Swedish PM Says Knife Attacks Do Not Constitute 'Terror'

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Swedish Prime Minister Stefan Lofven gives a news conference at the Swedish parliament in Stockholm, October 3, 2014. Credit: Reuters

Swedish Prime Minister Stefan Löfven made waves Sunday by telling local media that knife attacks in Israel fail to meet the internationally accepted definition of a terror attack. He later backtracked from the comment, saying knife attacks are in fact a form of terror, though they were not orchestrated by groups designated as terrorist organizations.

Local news outlet TT spoke with Löfven during his visit to the Swedish town of Luleå and asked him if the recent spate of knife attacks by Palestinians against Israelis were terror attacks. "No, it is not classified as such. There is an international classification regarding what constitutes or does not constitute [terror]. As far as I know, the [knife attacks in Israel] are not defined as terror."

A few hours after making the comment, Löfven called TT to clarify his intentions and prevent a "misunderstanding," saying: "I meant that it was unclear if the knife attacks are organized by a group classified as a terrorist organizations. Nonetheless, the attacks themselves do constitute terror."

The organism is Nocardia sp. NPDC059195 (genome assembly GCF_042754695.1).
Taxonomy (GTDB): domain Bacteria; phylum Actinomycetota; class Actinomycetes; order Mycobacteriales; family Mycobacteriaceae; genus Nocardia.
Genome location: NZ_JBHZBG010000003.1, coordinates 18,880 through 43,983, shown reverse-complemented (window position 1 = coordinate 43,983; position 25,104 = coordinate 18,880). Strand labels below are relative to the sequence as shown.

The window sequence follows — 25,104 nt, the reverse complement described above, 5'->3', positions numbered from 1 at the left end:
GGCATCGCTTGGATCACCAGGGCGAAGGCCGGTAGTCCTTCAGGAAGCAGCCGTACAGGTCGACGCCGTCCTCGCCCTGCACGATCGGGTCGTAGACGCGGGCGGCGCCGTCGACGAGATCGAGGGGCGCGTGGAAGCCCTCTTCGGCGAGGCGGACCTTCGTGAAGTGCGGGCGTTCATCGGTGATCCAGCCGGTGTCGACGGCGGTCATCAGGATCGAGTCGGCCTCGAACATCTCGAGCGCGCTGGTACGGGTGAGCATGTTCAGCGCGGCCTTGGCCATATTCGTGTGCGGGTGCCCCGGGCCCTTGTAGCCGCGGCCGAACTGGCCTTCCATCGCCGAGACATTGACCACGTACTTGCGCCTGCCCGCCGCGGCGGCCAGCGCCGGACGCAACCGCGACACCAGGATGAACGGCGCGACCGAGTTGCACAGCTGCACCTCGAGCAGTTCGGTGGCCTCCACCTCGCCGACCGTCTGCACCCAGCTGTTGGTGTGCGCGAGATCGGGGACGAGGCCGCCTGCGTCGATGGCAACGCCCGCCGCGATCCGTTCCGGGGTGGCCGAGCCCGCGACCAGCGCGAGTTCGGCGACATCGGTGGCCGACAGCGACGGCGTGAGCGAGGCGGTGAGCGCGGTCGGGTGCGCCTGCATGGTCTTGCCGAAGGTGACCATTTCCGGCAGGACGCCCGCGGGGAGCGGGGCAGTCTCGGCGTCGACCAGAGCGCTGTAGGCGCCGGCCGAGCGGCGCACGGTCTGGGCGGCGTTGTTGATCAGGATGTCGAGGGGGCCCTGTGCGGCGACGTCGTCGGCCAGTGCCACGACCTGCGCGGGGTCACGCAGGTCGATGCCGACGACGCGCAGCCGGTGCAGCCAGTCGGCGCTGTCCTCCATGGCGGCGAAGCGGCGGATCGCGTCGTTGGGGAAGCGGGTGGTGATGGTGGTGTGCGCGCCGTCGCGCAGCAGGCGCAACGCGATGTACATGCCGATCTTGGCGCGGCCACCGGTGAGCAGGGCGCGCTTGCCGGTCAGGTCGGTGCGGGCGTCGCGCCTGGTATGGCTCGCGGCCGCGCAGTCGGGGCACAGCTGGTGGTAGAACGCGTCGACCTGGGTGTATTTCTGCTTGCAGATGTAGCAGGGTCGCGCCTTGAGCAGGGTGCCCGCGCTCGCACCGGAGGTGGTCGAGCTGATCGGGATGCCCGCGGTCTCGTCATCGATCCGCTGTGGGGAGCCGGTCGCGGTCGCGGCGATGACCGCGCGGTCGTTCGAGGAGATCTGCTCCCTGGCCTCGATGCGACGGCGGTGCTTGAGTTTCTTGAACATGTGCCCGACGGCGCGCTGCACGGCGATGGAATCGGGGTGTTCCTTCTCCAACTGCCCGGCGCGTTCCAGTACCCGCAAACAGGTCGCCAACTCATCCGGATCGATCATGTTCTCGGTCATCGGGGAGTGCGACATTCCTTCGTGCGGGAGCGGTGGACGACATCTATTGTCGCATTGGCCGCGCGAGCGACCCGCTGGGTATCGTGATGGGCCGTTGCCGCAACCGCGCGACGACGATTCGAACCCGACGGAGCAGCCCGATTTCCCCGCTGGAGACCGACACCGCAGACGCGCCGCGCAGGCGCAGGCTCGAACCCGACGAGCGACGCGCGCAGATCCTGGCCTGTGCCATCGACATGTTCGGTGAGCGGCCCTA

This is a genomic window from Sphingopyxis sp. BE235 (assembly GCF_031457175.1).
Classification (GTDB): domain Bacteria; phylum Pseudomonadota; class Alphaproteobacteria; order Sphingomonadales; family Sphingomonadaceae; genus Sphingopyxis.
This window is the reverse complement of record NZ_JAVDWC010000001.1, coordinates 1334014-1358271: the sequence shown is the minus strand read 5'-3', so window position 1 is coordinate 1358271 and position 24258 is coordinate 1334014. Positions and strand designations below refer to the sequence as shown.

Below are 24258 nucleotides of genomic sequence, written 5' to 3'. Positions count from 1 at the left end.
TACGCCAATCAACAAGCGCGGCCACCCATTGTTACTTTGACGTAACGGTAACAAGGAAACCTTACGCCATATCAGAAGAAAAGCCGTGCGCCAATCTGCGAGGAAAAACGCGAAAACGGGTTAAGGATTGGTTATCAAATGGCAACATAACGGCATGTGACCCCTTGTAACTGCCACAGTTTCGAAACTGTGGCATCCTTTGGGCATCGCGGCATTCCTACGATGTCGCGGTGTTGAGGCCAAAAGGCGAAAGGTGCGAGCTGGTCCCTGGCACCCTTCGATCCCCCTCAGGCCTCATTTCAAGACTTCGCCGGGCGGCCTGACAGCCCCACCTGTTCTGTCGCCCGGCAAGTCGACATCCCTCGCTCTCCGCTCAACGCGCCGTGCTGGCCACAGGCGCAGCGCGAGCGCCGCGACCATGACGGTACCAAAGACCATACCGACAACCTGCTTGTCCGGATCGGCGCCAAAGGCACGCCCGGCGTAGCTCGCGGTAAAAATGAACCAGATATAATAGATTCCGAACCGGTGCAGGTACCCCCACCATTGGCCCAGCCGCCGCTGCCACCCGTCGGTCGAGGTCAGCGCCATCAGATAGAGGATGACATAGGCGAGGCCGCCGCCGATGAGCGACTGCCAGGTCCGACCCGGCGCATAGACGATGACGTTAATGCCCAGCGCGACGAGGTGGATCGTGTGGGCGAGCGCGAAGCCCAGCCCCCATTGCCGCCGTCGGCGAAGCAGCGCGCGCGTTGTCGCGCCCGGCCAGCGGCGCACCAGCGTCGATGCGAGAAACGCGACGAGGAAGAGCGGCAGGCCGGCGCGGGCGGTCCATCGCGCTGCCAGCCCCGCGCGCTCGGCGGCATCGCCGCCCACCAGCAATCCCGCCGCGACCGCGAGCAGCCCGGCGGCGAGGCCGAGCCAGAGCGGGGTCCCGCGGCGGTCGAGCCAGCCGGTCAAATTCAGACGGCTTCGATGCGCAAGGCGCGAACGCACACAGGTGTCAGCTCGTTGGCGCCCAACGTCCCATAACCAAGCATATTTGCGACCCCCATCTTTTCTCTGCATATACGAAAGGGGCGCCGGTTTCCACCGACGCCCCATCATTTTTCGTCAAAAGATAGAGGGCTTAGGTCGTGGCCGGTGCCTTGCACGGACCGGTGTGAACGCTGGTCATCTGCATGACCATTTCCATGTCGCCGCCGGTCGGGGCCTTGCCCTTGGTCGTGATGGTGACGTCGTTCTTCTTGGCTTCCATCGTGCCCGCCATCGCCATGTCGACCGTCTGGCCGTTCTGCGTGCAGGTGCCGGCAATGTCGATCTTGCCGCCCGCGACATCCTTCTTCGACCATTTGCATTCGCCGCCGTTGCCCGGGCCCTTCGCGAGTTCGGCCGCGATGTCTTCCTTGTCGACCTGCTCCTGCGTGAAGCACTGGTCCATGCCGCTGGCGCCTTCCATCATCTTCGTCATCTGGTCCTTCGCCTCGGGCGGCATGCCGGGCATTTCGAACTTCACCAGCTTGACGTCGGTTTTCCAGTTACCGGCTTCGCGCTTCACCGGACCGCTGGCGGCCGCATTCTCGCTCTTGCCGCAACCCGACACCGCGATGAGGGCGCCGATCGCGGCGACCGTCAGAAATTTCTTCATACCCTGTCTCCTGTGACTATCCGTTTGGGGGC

The incident is the latest in a long line of international spats between Israel and Sweden, the most recent following comments made by Swedish Foreign Minister Margot Wallstrom, who accused Israel of executing Palestinian assailants without trial.

Israel's responded harshly to the allegations, calling the statement "scandalous, surreal, impudent, and detached from reality."

The foreign ministry stressed that Israeli citizens and security personnel have the right to defend themselves. "In Israel, any person who commits a crime is taken to court, including terrorists," the foreign ministry said. "Israeli citizens are dealing with terrorism, which is inflamed by irresponsible and false statements like these."

The Swedish Foreign Minister released a clarification, claiming that Wallstrom's statements were misconstrued. "The Foreign Minister did not say that Israel conducts 'extrajudicial executions.' The Foreign Minister made a general statement about international law and the right to self-defense and the importance of proportionality and distinction. What she stated applies to all parties."

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